By Ricky S. Torre, Wendell Vigilia and Butch Serrano
(more…)

Our issue for December 10, 2005

PHILIPPINES FREE PRESS

December 10, 2005 Issue

Main Features

1.Cover: Pag-IBIG Fund Anniversary (with 8-page, full-color supplement)

2. Garci Talks

Virgilio Garcillano surfaces and claims he has never left the Philippines during the five months that he disappeared after the Arroyo tapes scandal broke out. Singapore’s Foreign Ministry must have been lying when it informed the Philippines that Garcillano transited Singapore on July 14 on his way to another country. He says he had been moving around fearing for his life because he had learned that Sen. Panfilo Lacson’s men were looking for him. Lacson? Why Lacson? That’s Malacañang, of course. Without Fernando Poe Jr. and Raul Roco, Lacson, the third-placer in last year’s presidential election, is the biggest threat to Mrs. Arroyo—as a possible alternative to her, that is. So Lacson’s men are no longer looking for Garcillano, that’s why Garcillano has decided to come out? No. He says that “after [he was] convicted before the bar of public opinion, the people are now ready to hear the truth.? How’s that—after convicting him, the people are now ready to listen to him? To his lies, the opposition says. Opposition leaders says Malacañang is behind Garcillano’s return. That’s most likely true. Malacañang has been insisting on closing the book on the Arroyo tapes scandal, but has acknowledged that there can be no closure unless Garcillano comes out and tells all. So here is Garcillano saying Mrs. Arroyo did not rig the election and setting conditions for his appearance before the Arroyo tapes investigation in the House of Representatives: lift the arrest warrant issued against him, recall the bounty offered for his arrest, and he won’t talk about the tapes during his questioning. He has also asked the Supreme Court to quash the warrant and stop the House investigation because the tapes were illegally obtained. The man just doesn’t want to be investigated. Without discussion of the tapes, what will the congressmen discuss with him? If the investigation is not completed, the accusation of electoral fraud against Mrs. Arroyo remains and she will have to defend herself in another impeachment in Congress next September. It is doubtful, however, that the Supreme Court will meddle in the business of Congress, a co-equal branch of government. Besides, before Garcillano can complain of being the victim of illegal wiretapping, he first has to admit that he is indeed Mrs. Arroyo’s phone pal and they are really the ones talking about rigging the election on the tapes. If he does, he confirms the charges against Mrs. Arroyo. She faces impeachment, he faces six years in jail (for electoral fraud alone). The congressional investigators are willing to accommodate him: if he is willing to talk, the warrant and the bounty fly. His supposed fear for his life doesn’t sell: he is more valuable to the opposition alive than dead; the reverse is true for the administration. Lacson says it is to his interest that Garcillano lives so that he can tell the truth about the election. PDP-Laban Rep. Teodoro Locsin Jr. of Makati, chairman of the House Committee on Suffrage, says, “Everybody wants him alive so we can catch him in his contradictions.?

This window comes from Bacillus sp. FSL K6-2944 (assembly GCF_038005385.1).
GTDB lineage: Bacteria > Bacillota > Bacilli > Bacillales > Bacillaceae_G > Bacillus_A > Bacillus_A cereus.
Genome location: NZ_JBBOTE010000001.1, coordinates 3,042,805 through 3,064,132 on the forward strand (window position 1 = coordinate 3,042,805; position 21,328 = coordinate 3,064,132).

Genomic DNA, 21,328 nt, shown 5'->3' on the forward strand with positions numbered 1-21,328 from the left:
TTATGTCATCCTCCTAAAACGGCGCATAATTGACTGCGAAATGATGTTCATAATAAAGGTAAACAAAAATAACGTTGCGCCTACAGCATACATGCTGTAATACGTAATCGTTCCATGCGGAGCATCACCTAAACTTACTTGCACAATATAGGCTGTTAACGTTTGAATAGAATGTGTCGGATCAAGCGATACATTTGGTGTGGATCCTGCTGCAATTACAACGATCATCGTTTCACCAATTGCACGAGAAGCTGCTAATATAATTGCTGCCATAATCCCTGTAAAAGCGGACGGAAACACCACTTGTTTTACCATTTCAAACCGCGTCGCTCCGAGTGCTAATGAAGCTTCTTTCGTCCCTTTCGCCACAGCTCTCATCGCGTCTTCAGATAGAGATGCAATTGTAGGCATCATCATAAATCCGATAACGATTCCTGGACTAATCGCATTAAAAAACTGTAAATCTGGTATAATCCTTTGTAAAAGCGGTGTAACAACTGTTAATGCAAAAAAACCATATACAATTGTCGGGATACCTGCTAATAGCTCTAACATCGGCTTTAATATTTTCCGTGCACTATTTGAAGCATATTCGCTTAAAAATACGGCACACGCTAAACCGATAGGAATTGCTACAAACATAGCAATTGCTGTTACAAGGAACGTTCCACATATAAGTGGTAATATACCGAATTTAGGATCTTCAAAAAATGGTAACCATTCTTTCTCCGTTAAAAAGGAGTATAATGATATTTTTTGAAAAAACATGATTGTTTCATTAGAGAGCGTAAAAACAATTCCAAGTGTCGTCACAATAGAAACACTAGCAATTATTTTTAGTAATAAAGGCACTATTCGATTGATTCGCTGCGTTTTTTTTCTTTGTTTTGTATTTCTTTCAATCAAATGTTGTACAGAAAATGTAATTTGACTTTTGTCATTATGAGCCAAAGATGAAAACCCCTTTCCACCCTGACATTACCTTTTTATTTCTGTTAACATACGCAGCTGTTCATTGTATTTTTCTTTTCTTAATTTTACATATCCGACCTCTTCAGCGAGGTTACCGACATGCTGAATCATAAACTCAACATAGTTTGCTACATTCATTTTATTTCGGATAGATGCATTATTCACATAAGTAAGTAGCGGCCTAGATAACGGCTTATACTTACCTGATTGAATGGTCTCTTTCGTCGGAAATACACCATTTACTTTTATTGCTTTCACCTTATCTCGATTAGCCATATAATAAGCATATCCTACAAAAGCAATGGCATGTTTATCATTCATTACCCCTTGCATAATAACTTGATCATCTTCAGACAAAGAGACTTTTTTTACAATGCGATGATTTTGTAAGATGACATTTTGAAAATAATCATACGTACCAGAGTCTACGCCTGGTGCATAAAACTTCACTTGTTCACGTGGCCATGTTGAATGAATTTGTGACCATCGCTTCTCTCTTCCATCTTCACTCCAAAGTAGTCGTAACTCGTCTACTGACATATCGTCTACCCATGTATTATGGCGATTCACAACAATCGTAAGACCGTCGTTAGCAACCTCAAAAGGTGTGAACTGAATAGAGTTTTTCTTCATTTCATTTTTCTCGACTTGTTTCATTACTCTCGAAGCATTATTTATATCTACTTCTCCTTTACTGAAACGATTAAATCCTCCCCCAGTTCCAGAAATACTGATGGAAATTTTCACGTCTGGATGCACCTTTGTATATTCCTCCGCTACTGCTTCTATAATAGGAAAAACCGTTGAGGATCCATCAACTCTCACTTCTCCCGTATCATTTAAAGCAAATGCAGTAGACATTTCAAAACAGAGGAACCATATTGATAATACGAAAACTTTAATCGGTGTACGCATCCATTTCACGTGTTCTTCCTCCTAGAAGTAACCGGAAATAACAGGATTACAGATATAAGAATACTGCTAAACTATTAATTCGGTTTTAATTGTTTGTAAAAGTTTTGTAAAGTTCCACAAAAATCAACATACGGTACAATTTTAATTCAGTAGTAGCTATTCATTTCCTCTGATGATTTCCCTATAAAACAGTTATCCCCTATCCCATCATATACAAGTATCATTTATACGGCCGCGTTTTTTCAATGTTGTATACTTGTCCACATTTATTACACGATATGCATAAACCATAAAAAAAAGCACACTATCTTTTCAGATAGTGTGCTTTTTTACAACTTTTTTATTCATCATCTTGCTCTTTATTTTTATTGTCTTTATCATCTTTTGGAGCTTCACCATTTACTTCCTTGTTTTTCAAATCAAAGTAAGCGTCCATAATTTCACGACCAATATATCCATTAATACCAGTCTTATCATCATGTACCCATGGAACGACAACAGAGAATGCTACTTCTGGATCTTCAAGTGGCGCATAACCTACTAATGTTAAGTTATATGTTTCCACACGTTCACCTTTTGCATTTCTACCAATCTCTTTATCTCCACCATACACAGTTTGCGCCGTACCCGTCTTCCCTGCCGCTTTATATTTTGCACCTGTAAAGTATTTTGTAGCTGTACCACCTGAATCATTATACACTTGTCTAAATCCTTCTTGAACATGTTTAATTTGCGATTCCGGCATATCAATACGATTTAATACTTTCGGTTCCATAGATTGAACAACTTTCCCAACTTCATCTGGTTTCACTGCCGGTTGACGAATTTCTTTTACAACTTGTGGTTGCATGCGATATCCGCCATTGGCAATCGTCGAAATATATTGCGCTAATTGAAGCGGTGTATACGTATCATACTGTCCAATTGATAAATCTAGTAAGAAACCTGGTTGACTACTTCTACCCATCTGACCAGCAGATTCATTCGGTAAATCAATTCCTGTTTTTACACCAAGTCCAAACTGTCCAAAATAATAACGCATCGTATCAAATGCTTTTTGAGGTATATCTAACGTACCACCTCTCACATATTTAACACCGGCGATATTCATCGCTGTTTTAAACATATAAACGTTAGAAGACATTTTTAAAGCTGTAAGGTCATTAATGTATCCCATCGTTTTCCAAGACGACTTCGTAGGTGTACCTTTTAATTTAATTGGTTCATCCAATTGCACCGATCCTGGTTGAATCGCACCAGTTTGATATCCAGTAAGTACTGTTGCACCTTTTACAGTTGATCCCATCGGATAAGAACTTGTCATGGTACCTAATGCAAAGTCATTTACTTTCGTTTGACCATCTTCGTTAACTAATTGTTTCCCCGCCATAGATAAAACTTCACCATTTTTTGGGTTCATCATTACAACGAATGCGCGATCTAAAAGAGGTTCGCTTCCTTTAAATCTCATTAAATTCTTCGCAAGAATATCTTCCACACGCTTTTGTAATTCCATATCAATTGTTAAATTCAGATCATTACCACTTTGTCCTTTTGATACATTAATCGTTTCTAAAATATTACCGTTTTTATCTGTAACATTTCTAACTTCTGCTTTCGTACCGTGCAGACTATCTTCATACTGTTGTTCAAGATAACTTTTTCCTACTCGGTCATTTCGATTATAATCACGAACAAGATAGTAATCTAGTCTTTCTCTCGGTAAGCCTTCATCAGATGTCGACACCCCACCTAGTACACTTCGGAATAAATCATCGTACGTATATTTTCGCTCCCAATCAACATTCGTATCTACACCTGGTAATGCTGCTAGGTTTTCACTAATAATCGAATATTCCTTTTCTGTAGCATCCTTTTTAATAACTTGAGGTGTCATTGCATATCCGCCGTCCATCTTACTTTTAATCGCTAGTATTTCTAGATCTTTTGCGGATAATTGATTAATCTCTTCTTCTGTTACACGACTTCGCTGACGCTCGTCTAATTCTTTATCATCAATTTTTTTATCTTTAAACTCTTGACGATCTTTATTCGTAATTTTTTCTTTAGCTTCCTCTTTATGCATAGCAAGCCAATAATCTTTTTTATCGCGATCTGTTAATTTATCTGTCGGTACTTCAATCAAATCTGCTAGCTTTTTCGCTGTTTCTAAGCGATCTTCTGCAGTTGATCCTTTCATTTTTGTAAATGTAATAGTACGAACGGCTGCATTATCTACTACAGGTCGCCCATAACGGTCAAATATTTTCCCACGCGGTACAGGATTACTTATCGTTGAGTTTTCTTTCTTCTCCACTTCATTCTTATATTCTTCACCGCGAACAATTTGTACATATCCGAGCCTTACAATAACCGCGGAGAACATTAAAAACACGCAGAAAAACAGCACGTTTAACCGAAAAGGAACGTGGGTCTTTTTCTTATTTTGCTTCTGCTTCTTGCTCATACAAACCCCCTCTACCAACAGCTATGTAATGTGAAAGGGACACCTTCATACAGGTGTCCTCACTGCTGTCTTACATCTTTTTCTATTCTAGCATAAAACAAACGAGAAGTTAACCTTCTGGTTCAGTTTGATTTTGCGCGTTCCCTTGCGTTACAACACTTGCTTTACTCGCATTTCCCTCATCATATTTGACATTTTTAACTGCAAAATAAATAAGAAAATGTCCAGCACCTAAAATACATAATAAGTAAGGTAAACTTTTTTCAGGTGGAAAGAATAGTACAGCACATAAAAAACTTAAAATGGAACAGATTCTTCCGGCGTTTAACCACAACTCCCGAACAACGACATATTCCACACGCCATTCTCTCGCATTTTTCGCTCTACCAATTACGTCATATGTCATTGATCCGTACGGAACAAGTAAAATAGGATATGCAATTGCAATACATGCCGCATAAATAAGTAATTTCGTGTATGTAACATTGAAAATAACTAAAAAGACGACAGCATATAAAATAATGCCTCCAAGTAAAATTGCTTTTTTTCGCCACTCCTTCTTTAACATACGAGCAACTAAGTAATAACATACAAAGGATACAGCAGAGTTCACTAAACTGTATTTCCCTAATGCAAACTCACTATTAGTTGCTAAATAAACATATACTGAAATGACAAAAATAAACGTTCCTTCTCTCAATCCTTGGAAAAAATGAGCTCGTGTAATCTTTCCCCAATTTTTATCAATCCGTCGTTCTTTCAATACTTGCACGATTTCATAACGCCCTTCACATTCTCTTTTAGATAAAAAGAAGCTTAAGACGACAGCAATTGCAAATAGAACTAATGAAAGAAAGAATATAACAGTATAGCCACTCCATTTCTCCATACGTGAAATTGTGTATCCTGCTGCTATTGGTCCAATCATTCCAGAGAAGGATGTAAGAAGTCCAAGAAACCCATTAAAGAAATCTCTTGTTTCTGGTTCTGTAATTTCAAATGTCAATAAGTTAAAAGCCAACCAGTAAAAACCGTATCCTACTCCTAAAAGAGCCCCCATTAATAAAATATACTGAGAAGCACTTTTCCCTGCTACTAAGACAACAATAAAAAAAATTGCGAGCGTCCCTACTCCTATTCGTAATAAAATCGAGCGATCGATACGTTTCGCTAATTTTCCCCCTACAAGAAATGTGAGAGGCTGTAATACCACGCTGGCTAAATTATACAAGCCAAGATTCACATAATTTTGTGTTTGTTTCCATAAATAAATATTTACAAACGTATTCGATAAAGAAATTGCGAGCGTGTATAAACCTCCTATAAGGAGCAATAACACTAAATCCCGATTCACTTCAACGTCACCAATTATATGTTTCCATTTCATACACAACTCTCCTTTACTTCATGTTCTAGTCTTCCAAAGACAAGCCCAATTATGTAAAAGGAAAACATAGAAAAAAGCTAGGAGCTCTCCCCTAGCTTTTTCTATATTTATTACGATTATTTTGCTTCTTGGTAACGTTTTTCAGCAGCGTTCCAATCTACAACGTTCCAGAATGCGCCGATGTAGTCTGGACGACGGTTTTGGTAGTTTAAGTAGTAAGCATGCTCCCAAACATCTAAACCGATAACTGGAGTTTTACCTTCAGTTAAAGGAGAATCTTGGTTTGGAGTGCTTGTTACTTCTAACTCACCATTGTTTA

By Ricky S. Torre, Wendell Vigilia and Butch Serrano
(more…)